Designing an end-to-end CI/CD pipeline in Bitbucket Pipelines
Our release pipeline was composed of multiple build plans configured across Bamboo and Bitbucket Pipelines. Only release managers operated the CI/CD pipeline, so engineers didn't know how to track the status of the release or fix broken releases. This situation impacted overall dev speed and MTTR during incidents.
To address this, we simplified our CI/CD pipeline and build a unified end-to-end view of our releases in Bitbucket Pipelines. This lead to:
- Unified pipeline visibility: Developers could see a unified view of the pipeline so they had complete visibility and were able to track progress.
- Tracking deployments: With Bitbucket Pipelines's deployment dashboard, engineers and managers could track the code, Jira tickets, commits, and pull requests introduced in every release. This helped track what we shipped in each release and kept the right teams informed via Jira and Bitbucket Cloud.
- Scaling tests: We were able to scale our CI/CD processes by running more tests in parallel. This is possible because Bitbucket Pipelines scales well due to our underlying reliance on Kubernetes.
- Faster failure and incident resolution: With more parallel tests, we could find defects much faster (reducing Pipeline MTTD) and with more transparent pipelines and code tracking, developers could fix defects faster (reducing Pipeline MTTR).
Iterative migration process
Migrating a monolith with hundreds of weekly active developers from Bamboo to Pipelines was not an easy process since we couldn't stop our delivery process to re-engineer some areas. We had to do it live. The migration from Bamboo to Pipelines was done in an iterative 3-step process:
- We designed and built the unified end-to-end pipeline in Bitbucket Pipelines, being the ideal CI/CD workflow we wanted our product teams to use, i.e. the end state.
- Next, within the unified pipeline, we configured some steps to trigger existing Bamboo plans using its REST APIs. We waited for the results from the Bamboo plan before moving on to the next step. At this point, we were managing and tracking the unified pipeline in Bitbucket Pipelines but Bamboo was still being used as the underlying tool.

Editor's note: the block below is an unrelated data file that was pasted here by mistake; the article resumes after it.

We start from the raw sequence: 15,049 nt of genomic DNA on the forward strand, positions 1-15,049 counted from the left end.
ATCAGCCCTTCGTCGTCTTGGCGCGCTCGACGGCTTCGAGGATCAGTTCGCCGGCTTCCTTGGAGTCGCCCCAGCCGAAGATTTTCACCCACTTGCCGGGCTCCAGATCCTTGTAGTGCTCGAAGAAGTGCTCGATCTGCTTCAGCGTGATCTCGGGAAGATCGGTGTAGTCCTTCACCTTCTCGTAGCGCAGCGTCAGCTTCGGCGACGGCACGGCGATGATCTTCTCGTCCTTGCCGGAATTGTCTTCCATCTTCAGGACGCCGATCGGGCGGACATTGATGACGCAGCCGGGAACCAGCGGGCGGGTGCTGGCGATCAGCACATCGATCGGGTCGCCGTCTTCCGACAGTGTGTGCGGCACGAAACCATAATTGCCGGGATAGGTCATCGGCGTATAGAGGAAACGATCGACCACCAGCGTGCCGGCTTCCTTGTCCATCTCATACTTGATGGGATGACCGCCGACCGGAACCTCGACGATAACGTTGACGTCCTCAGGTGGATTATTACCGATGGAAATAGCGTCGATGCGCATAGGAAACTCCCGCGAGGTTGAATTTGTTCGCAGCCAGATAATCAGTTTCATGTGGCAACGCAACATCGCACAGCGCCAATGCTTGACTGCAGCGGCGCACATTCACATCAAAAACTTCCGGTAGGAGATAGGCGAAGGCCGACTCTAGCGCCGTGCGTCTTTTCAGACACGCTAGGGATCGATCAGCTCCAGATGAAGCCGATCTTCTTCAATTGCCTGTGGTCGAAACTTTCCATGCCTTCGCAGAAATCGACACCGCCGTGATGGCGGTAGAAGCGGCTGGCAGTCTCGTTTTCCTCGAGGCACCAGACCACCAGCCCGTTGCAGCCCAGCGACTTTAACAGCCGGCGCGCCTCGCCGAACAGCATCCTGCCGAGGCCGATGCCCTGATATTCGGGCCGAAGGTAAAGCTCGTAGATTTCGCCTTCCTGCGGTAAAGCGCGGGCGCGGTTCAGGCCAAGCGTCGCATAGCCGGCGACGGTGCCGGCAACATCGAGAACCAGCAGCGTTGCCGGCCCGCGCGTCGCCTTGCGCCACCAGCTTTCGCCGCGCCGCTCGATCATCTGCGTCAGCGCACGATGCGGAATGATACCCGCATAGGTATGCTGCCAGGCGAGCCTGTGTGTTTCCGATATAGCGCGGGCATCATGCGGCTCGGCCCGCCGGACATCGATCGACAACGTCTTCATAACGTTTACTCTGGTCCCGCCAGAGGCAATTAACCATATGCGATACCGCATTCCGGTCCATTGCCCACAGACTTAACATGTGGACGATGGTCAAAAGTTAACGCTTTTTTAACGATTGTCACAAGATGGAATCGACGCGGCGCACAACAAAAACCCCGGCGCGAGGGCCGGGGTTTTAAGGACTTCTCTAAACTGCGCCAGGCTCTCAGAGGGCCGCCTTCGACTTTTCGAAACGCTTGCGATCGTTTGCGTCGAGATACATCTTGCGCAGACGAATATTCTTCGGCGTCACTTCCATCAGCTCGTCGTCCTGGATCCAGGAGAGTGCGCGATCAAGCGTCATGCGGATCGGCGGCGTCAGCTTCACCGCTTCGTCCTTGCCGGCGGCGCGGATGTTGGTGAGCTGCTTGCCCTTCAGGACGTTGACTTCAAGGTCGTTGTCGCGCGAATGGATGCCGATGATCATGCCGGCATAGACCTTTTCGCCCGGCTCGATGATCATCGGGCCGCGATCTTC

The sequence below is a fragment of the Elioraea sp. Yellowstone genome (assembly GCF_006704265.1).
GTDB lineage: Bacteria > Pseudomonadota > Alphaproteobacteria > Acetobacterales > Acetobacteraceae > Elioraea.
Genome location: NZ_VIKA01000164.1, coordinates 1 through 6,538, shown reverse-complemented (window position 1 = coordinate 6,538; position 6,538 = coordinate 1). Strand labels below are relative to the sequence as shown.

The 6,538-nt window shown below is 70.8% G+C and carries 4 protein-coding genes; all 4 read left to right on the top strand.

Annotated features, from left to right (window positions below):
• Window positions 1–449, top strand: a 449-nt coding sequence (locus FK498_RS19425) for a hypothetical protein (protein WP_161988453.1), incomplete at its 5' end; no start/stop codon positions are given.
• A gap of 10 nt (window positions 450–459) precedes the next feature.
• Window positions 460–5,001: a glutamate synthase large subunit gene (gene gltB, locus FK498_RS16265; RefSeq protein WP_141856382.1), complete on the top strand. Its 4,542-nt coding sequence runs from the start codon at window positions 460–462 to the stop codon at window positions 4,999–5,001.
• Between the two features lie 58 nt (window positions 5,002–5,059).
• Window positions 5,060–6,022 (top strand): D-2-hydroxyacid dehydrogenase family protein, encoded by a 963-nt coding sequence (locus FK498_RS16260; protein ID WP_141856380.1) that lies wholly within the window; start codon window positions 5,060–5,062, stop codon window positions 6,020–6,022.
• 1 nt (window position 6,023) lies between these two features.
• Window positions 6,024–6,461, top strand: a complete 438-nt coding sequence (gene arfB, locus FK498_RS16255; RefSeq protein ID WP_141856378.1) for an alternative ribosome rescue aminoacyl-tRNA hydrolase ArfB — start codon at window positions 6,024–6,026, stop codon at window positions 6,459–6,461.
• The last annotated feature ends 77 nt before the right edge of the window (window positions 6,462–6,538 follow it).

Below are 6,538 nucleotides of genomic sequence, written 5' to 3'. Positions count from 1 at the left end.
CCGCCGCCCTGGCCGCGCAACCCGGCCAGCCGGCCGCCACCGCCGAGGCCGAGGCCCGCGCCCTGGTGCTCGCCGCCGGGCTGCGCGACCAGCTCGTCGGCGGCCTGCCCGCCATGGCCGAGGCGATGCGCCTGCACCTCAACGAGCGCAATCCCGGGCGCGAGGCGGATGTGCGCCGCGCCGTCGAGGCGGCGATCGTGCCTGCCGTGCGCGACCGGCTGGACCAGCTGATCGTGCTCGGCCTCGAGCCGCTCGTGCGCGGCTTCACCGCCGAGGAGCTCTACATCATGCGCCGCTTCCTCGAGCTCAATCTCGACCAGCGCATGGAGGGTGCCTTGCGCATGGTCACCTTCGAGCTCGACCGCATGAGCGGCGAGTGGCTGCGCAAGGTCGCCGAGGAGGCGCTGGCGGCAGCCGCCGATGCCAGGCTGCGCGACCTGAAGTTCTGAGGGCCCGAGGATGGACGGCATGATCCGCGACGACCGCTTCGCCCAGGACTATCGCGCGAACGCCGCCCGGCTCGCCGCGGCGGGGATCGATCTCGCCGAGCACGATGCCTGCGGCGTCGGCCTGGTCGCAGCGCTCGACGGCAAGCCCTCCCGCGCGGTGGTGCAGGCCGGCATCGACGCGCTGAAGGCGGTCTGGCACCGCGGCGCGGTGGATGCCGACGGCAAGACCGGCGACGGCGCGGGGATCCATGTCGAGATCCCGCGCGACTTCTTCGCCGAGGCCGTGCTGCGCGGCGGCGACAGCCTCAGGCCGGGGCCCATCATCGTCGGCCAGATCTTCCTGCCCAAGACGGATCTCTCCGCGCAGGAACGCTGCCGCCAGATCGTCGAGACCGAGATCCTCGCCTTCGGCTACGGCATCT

- Then gradually, we started migrating steps from Bamboo to Pipelines, to be executed directly in Bitbucket Pipelines to reduce computing costs and simplify the troubleshooting experience. As part of this migration, we also re-architected some plans in Bamboo and moved them to Docker containers. This made it easier to port to Bitbucket Pipelines. All of this enabled us to run the same code in both CI/CD platforms, reducing the risk of any divergence that could introduce regressions in the build process and impact the product teams.
Our strategy ensured we could get the benefits from a unified end-to-end pipeline early on, and also gather feedback from product teams to keep iterating. Also, it didn't introduce blockers or dependencies to product teams since we could introduce changes incrementally.
Optimizing the pipeline
The old CI/CD process had six manual steps to complete the end-to-end process, as shown in the workflow below. For example, each release required creating a release branch and manually re-approving the changes made by every author. Manual steps introduce the potential for error and also add extra time to the pipeline lead time, which impacted our ability to troubleshoot issues and fix bad deployments or incidents in a timely manner.
We firmly believe that manual intervention should not be required in the release process. We audited and removed every unnecessary step until we had highly automated "push-button" releases.
We spent several months re-architecting our CI/CD by migrating to Bitbucket Pipelines. Along the way, we made many other necessary improvements such as moving to trunk-based branching model, building immutable artifacts, and using Jira to block releases.
This migration enabled all engineering teams in Bitbucket Cloud to ship code faster without compromising quality. Plus, our engineering team was more motivated and happier with the simplified and transparent process.
Here’s how our metrics improved after we completed the migration:
|Pipeline build time: compute time from merge into main branch to run in Production.
|Pipeline lead time: lead time from merge into main branch to run in Production (normal deployments).
|~ 2 days
|As fast as 1h 30m
|Up to once a day
|Multiple times per day
|Ready for continuous deployment
|Long-lived branches per environment
|Everyone (engineers and managers)
|Where releases happen?
|Only United States
|Everywhere (United States and Australia)
There’s always room for improvement. We are now working towards continuous deployments (making every merge deployed to production automatic) in order to eliminate the last remaining manual step in the delivery process. Moving to continuous deployments in monolith architectures is especially difficult due to the overall time required to build, test, and deploy.
If you found the work in this post interesting, consider applying to our open Bitbucket Cloud roles!